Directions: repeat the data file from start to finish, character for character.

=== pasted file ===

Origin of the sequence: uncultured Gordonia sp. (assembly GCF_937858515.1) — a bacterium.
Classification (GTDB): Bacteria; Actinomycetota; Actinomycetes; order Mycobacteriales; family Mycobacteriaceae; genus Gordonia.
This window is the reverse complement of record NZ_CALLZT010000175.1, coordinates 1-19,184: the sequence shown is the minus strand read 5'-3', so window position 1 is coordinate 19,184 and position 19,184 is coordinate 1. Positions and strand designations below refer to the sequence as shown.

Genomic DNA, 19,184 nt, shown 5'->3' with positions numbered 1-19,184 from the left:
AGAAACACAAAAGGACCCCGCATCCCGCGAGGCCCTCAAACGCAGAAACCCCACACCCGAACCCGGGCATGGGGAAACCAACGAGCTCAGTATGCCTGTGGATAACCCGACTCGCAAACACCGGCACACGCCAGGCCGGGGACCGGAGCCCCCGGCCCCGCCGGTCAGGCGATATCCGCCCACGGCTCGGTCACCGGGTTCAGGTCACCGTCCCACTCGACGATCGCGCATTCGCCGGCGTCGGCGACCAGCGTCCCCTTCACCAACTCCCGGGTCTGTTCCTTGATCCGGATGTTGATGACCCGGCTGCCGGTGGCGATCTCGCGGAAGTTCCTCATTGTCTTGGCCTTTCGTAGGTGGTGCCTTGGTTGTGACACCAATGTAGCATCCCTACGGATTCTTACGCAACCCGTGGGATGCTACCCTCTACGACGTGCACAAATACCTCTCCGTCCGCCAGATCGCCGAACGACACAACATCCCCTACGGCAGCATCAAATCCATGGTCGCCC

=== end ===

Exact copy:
Origin of the sequence: uncultured Gordonia sp. (assembly GCF_937858515.1) — a bacterium.
Classification (GTDB): Bacteria; Actinomycetota; Actinomycetes; order Mycobacteriales; family Mycobacteriaceae; genus Gordonia.
This window is the reverse complement of record NZ_CALLZT010000175.1, coordinates 1-19,184: the sequence shown is the minus strand read 5'-3', so window position 1 is coordinate 19,184 and position 19,184 is coordinate 1. Positions and strand designations below refer to the sequence as shown.

Genomic DNA, 19,184 nt, shown 5'->3' with positions numbered 1-19,184 from the left:
AGAAACACAAAAGGACCCCGCATCCCGCGAGGCCCTCAAACGCAGAAACCCCACACCCGAACCCGGGCATGGGGAAACCAACGAGCTCAGTATGCCTGTGGATAACCCGACTCGCAAACACCGGCACACGCCAGGCCGGGGACCGGAGCCCCCGGCCCCGCCGGTCAGGCGATATCCGCCCACGGCTCGGTCACCGGGTTCAGGTCACCGTCCCACTCGACGATCGCGCATTCGCCGGCGTCGGCGACCAGCGTCCCCTTCACCAACTCCCGGGTCTGTTCCTTGATCCGGATGTTGATGACCCGGCTGCCGGTGGCGATCTCGCGGAAGTTCCTCATTGTCTTGGCCTTTCGTAGGTGGTGCCTTGGTTGTGACACCAATGTAGCATCCCTACGGATTCTTACGCAACCCGTGGGATGCTACCCTCTACGACGTGCACAAATACCTCTCCGTCCGCCAGATCGCCGAACGACACAACATCCCCTACGGCAGCATCAAATCCATGGTCGCCC